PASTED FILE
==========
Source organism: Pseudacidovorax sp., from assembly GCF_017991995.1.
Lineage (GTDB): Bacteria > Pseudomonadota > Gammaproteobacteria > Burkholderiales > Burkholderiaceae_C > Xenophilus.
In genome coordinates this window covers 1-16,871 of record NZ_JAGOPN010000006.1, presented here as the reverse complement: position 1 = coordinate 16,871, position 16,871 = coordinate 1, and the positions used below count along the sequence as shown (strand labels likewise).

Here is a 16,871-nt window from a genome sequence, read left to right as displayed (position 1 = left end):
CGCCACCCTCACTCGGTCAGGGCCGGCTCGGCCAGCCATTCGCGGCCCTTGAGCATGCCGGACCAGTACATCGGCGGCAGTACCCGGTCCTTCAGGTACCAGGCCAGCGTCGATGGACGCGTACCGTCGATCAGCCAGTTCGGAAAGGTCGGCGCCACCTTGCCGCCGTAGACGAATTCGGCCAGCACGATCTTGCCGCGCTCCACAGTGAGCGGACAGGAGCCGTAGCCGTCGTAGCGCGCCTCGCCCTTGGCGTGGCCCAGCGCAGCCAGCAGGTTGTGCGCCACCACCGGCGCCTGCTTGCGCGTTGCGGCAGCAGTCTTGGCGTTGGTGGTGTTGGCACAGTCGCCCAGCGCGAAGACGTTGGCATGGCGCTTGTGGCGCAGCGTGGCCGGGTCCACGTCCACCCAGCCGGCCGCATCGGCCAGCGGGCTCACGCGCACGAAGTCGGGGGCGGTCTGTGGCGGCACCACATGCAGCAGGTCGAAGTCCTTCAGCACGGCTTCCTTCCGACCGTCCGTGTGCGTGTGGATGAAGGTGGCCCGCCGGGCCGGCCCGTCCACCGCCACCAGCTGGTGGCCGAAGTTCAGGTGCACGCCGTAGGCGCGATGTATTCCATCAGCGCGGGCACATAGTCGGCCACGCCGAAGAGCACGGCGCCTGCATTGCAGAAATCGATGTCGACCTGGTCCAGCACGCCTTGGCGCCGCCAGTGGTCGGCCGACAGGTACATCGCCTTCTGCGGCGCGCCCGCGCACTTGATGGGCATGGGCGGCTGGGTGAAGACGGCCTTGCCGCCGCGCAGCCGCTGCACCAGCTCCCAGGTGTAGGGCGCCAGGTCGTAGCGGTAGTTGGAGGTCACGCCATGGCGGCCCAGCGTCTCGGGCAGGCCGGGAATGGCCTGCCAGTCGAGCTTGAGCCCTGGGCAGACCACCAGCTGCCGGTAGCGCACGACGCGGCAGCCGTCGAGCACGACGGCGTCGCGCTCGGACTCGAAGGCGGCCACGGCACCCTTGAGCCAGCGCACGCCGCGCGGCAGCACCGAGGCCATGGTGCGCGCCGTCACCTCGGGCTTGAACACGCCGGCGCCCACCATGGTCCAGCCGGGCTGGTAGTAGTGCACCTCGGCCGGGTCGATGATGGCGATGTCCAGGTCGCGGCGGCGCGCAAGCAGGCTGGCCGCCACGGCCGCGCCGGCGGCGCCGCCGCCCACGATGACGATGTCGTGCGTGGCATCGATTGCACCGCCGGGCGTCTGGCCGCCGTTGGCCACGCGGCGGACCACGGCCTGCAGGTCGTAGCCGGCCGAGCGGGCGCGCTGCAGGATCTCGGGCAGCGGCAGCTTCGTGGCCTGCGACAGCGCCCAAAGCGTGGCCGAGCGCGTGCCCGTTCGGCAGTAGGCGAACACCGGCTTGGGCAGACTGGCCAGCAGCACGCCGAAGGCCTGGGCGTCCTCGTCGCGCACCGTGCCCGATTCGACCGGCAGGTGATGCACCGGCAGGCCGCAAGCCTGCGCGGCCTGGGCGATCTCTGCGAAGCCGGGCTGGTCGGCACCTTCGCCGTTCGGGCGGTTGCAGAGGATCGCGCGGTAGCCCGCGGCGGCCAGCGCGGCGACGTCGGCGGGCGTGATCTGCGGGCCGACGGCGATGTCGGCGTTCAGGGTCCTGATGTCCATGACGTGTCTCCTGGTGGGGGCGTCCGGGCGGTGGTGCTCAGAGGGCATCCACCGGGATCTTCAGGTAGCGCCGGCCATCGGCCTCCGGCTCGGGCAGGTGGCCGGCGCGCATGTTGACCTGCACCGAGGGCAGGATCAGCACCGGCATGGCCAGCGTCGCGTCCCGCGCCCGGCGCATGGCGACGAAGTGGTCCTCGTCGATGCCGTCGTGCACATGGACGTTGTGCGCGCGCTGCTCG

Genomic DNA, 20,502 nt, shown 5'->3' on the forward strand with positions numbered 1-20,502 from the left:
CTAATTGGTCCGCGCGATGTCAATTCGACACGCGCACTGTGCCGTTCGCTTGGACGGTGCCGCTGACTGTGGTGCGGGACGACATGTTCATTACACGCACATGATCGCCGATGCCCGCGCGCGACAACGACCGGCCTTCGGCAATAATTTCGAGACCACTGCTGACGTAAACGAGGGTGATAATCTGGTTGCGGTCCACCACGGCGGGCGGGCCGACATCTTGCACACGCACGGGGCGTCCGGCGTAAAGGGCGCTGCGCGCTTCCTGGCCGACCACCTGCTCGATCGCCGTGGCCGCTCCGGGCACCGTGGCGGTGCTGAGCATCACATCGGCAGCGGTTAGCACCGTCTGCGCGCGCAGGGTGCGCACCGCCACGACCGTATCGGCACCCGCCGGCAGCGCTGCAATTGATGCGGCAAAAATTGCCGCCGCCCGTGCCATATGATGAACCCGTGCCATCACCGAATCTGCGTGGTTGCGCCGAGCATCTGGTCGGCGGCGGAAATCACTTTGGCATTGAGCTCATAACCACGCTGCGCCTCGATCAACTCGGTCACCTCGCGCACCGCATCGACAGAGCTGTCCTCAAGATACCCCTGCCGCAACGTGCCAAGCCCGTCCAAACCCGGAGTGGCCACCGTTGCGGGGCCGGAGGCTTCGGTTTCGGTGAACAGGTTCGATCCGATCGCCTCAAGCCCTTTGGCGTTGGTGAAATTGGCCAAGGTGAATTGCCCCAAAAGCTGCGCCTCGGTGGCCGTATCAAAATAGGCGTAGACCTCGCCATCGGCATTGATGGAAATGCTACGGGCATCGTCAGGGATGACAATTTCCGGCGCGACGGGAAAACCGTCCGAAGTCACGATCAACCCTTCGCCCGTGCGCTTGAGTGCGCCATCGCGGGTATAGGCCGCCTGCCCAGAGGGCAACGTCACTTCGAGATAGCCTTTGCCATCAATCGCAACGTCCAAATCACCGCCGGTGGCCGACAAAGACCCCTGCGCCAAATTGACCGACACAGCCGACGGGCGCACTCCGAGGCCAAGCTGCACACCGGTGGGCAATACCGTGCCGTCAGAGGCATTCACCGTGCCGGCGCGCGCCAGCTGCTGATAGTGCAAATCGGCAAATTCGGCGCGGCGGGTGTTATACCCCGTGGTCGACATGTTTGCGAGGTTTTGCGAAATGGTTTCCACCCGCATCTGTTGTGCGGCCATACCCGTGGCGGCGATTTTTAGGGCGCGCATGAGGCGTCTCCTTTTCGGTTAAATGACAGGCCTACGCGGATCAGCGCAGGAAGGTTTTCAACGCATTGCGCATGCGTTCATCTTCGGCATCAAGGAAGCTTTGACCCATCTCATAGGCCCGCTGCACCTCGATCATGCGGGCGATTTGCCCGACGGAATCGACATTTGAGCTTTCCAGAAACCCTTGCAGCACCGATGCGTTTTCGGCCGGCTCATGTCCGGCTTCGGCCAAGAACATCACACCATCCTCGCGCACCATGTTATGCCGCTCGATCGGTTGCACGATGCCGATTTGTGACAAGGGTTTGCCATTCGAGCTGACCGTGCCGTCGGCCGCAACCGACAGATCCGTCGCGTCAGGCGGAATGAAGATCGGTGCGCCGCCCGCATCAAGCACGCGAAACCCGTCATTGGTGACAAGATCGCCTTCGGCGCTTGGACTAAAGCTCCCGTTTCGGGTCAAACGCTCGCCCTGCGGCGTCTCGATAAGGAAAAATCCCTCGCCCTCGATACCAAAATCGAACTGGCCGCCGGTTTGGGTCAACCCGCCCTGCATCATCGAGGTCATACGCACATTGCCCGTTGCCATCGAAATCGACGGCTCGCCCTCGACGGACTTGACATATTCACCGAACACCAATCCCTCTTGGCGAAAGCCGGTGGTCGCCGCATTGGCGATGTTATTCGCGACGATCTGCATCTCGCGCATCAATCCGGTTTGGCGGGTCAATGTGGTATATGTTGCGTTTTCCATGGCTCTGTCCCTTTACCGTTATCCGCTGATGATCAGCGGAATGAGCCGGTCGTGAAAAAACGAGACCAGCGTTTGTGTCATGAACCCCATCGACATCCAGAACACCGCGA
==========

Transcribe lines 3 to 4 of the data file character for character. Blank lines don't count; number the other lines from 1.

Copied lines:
In genome coordinates this window covers 1-16,871 of record NZ_JAGOPN010000006.1, presented here as the reverse complement: position 1 = coordinate 16,871, position 16,871 = coordinate 1, and the positions used below count along the sequence as shown (strand labels likewise).

Here is a 16,871-nt window from a genome sequence, read left to right as displayed (position 1 = left end):